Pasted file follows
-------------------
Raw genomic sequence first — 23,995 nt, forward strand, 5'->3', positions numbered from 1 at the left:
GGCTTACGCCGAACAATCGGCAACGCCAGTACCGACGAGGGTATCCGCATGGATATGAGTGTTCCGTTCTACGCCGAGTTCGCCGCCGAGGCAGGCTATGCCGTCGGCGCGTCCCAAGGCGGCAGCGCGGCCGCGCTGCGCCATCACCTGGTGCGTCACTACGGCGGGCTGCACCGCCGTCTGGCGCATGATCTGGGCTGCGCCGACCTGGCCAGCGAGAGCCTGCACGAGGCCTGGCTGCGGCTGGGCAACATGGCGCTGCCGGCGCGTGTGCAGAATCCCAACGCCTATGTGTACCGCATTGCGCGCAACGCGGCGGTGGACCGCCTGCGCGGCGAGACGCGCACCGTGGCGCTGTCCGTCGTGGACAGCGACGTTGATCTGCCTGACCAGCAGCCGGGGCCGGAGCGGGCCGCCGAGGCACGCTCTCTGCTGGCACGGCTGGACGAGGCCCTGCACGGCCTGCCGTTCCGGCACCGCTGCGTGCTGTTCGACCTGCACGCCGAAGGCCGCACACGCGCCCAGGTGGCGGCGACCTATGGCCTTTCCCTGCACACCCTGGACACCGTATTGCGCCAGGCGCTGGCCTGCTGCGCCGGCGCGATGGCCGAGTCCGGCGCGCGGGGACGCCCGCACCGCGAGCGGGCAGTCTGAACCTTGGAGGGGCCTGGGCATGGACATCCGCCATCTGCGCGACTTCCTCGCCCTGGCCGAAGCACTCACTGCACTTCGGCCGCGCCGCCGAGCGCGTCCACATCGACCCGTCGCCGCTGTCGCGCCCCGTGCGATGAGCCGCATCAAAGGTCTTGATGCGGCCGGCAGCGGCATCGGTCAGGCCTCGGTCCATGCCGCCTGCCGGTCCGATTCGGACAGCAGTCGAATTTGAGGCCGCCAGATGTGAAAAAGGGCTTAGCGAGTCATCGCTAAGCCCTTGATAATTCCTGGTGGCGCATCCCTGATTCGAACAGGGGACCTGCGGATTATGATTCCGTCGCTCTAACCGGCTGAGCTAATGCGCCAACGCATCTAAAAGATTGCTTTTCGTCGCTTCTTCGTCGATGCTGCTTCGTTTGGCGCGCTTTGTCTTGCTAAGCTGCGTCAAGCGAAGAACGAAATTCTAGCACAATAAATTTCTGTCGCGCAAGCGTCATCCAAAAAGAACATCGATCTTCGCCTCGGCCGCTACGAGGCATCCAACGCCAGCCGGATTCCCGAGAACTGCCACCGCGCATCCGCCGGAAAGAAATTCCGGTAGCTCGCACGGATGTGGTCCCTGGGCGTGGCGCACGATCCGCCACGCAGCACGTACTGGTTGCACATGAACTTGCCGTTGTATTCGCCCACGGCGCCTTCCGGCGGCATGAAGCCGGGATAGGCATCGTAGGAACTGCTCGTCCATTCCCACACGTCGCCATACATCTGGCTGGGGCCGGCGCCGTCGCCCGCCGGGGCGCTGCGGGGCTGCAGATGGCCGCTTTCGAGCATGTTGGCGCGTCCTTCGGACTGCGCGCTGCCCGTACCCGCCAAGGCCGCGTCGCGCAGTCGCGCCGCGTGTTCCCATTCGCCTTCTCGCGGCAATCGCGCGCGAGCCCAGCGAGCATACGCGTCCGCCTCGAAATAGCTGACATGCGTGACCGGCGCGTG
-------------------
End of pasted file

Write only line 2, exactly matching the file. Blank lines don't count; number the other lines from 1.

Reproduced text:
GGCTTACGCCGAACAATCGGCAACGCCAGTACCGACGAGGGTATCCGCATGGATATGAGTGTTCCGTTCTACGCCGAGTTCGCCGCCGAGGCAGGCTATGCCGTCGGCGCGTCCCAAGGCGGCAGCGCGGCCGCGCTGCGCCATCACCTGGTGCGTCACTACGGCGGGCTGCACCGCCGTCTGGCGCATGATCTGGGCTGCGCCGACCTGGCCAGCGAGAGCCTGCACGAGGCCTGGCTGCGGCTGGGCAACATGGCGCTGCCGGCGCGTGTGCAGAATCCCAACGCCTATGTGTACCGCATTGCGCGCAACGCGGCGGTGGACCGCCTGCGCGGCGAGACGCGCACCGTGGCGCTGTCCGTCGTGGACAGCGACGTTGATCTGCCTGACCAGCAGCCGGGGCCGGAGCGGGCCGCCGAGGCACGCTCTCTGCTGGCACGGCTGGACGAGGCCCTGCACGGCCTGCCGTTCCGGCACCGCTGCGTGCTGTTCGACCTGCACGCCGAAGGCCGCACACGCGCCCAGGTGGCGGCGACCTATGGCCTTTCCCTGCACACCCTGGACACCGTATTGCGCCAGGCGCTGGCCTGCTGCGCCGGCGCGATGGCCGAGTCCGGCGCGCGGGGACGCCCGCACCGCGAGCGGGCAGTCTGAACCTTGGAGGGGCCTGGGCATGGACATCCGCCATCTGCGCGACTTCCTCGCCCTGGCCGAAGCACTCACTGCACTTCGGCCGCGCCGCCGAGCGCGTCCACATCGACCCGTCGCCGCTGTCGCGCCCCGTGCGATGAGCCGCATCAAAGGTCTTGATGCGGCCGGCAGCGGCATCGGTCAGGCCTCGGTCCATGCCGCCTGCCGGTCCGATTCGGACAGCAGTCGAATTTGAGGCCGCCAGATGTGAAAAAGGGCTTAGCGAGTCATCGCTAAGCCCTTGATAATTCCTGGTGGCGCATCCCTGATTCGAACAGGGGACCTGCGGATTATGATTCCGTCGCTCTAACCGGCTGAGCTAATGCGCCAACGCATCTAAAAGATTGCTTTTCGTCGCTTCTTCGTCGATGCTGCTTCGTTTGGCGCGCTTTGTCTTGCTAAGCTGCGTCAAGCGAAGAACGAAATTCTAGCACAATAAATTTCTGTCGCGCAAGCGTCATCCAAAAAGAACATCGATCTTCGCCTCGGCCGCTACGAGGCATCCAACGCCAGCCGGATTCCCGAGAACTGCCACCGCGCATCCGCCGGAAAGAAATTCCGGTAGCTCGCACGGATGTGGTCCCTGGGCGTGGCGCACGATCCGCCACGCAGCACGTACTGGTTGCACATGAACTTGCCGTTGTATTCGCCCACGGCGCCTTCCGGCGGCATGAAGCCGGGATAGGCATCGTAGGAACTGCTCGTCCATTCCCACACGTCGCCATACATCTGGCTGGGGCCGGCGCCGTCGCCCGCCGGGGCGCTGCGGGGCTGCAGATGGCCGCTTTCGAGCATGTTGGCGCGTCCTTCGGACTGCGCGCTGCCCGTACCCGCCAAGGCCGCGTCGCGCAGTCGCGCCGCGTGTTCCCATTCGCCTTCTCGCGGCAATCGCGCGCGAGCCCAGCGAGCATACGCGTCCGCCTCGAAATAGCTGACATGCGTGACCGGCGCGTG